Okay. There it is.
Will Collier: But, then in middle school, I joined the choir and in high school I actually sang acapella.
Will Collier: And so yeah, so something I actually don’t think I’ve talked about very much at all with people in the space, but I love singing, I love the, I think music in general is just so as it is for everyone. It’s just so I guess emotive and emotional and so that side of music is amazing. I love the way it makes me feel and the way that it makes others feel, but personally, I’ve never been creative enough to actually write and create that music myself. And so, you know, kudos to everyone that is able to because it’s insane.
So that was actually my next question like, at some point did you ever feel like you could do it professionally. Alright, so, I’ve been playing the drums. I think if you’re like a frequent listener, you know, I’ve been playing the drums, I talked about it a lot. But I’ve been playing ever since, like five years old. And I never thought I could pursue professionally because there I never thought there was money in it. For the most part, despite all the idols that I’ve watched, like growing up, and despite how good I thought I was, or at least what people told me, I never felt like I could do professionally because I could never, never make income from it. And I always be competing with the gospel drummers and all the people that play like grew up playing in church their entire, like, I don’t, I’m not gonna get too into it. But music NFTs are like the kind of like the aha moment for me like shit, I’m an idiot, like, I should maybe pursue music, and it’s dropped into this space.
Will Collier: I think one, something that I you know, I haven’t put much thought to in the past, but from what you just said, being someone that was, I guess, performing or being, you know, being a part of music groups, you know, casually as a kid. I never had that thought like you asked if I could do it professionally or make a career out of it. So, I guess I never, at that age thought too hard into, If I wanted to, how would I? But truly, I think something to what you said, as an aspiring musician, as someone that’s younger, knowing where to start and knowing Okay, I have my music, I have maybe some smatterings of people that think I can make it, some smattering of people that believe in what I do. Or I, you know, through the internet have built a small following maybe have gone viral. I guess. There’s no and to this day, there’s no real equation or there’s no one path as to how to get started in music. And I think that is something where, for example, I mean, just sort of comparison to if you leave college and you want to go you know, work in finance, or you want to go do a job path that is pretty marked out. I think that’s a lot less daunting than going and saying, well, I’m going to be a musician, where do I start? Right? I think that, like you said, music NFTs. Being able to rally together with a community, with a small group of people that believe in what you do. And then use that, that small network and slowly grow and build that together and work with this team or community around you are one of our main goals. Our mission with Decent is how do you accelerate and actually make it easier for anybody that’s looking to grow an audience, grow each to actually do that, through these interactions, through his engagements and by leveraging today, social networks and digital opportunities that have made it so easy, yet also so hard to get access to these audiences and this this broader sort of success in music, right?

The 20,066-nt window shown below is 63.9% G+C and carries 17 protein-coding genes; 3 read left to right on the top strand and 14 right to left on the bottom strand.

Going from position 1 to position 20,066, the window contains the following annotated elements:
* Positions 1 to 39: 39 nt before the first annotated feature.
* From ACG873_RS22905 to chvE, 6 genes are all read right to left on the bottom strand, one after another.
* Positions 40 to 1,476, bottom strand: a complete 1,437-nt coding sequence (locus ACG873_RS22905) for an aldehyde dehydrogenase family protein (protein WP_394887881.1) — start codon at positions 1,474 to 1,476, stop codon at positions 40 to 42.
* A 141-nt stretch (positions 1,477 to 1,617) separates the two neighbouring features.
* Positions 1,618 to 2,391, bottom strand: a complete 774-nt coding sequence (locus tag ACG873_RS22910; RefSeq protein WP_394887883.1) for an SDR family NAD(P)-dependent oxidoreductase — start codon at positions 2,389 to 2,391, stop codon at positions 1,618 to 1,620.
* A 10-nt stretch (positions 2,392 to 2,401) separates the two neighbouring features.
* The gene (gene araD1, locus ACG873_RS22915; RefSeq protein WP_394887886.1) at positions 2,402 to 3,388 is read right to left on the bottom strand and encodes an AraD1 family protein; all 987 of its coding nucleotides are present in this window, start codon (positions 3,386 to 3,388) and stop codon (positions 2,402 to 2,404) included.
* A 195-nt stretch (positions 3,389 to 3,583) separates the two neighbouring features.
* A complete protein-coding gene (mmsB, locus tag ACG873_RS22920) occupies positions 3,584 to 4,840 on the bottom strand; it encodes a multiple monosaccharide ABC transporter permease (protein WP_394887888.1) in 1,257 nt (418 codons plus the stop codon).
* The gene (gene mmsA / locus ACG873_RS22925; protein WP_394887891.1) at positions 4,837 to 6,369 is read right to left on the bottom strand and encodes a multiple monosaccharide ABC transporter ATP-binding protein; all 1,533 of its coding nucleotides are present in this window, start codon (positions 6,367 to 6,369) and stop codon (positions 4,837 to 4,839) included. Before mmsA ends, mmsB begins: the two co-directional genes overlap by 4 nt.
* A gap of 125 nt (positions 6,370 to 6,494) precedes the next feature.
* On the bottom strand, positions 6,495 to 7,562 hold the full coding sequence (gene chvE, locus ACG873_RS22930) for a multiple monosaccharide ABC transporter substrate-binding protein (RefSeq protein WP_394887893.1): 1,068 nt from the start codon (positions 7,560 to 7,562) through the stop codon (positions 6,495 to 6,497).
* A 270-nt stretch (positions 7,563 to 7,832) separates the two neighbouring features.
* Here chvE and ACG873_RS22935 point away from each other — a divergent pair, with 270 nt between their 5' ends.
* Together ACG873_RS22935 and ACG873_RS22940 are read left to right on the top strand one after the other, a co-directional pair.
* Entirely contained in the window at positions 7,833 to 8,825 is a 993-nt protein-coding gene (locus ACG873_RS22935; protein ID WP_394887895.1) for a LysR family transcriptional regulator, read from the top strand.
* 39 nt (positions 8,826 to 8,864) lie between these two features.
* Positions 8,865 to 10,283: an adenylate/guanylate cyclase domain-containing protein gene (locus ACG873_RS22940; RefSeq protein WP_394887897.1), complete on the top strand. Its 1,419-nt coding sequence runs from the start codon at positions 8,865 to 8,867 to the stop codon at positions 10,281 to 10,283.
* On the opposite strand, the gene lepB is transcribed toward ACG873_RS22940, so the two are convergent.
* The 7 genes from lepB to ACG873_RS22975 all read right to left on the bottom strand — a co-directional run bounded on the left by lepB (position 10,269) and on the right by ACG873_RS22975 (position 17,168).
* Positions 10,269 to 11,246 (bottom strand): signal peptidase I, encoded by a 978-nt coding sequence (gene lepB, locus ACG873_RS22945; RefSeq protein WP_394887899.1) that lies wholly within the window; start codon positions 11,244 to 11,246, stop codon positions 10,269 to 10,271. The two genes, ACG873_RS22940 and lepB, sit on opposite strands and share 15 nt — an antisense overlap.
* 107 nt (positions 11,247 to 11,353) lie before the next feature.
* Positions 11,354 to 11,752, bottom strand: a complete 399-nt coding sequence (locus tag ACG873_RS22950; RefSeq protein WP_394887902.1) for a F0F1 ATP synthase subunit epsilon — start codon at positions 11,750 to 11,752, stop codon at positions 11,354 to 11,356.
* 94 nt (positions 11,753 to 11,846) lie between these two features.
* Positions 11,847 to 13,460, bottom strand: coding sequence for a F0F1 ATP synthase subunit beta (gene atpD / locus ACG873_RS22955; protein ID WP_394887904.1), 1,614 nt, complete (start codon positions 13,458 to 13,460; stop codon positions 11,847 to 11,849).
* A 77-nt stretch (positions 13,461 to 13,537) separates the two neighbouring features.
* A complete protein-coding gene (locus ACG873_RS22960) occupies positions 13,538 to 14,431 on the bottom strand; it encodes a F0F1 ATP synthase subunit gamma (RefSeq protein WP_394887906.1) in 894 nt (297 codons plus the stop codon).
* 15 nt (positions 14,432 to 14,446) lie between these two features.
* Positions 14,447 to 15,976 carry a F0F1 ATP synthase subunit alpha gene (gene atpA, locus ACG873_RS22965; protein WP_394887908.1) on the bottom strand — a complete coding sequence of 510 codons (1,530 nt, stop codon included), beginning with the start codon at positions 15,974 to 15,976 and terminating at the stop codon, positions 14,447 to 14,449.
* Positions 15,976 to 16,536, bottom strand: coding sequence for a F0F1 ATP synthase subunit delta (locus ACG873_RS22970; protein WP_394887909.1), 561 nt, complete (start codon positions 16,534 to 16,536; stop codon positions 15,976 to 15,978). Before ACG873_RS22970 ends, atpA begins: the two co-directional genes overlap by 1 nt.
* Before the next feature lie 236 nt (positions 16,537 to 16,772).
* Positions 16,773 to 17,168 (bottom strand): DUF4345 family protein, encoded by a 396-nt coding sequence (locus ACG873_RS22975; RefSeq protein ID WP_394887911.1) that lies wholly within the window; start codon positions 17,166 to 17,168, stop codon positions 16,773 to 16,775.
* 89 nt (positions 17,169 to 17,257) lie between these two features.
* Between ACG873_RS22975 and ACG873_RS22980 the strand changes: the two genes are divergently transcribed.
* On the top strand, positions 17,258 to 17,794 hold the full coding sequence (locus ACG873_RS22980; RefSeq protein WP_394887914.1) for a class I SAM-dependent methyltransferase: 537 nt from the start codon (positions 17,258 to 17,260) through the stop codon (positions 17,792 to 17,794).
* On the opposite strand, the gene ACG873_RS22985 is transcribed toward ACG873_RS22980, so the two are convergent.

Yeah, yeah. So, speaking of Decent, how did that come about? Well, every project has a really interesting like origin story. I know. You guys are a few co-founders, you guys went through Y Combinator. You guys’ recently finished Y Combinator. So, congrats on that.
Will Collier: Thank you.
Decent.xyz Origin Story
And I’m curious, like, how did you guys like all come together and say, okay, we need to build this new vehicle for the music industry. And we need to do it in a way where we envision a completely different vision because if you go on Decent, you see that you guys are actually up to something completely different. Which is cool to see which we’ll talk about more. But I guess before we even get into that, what is the origin story? How did Decent get started?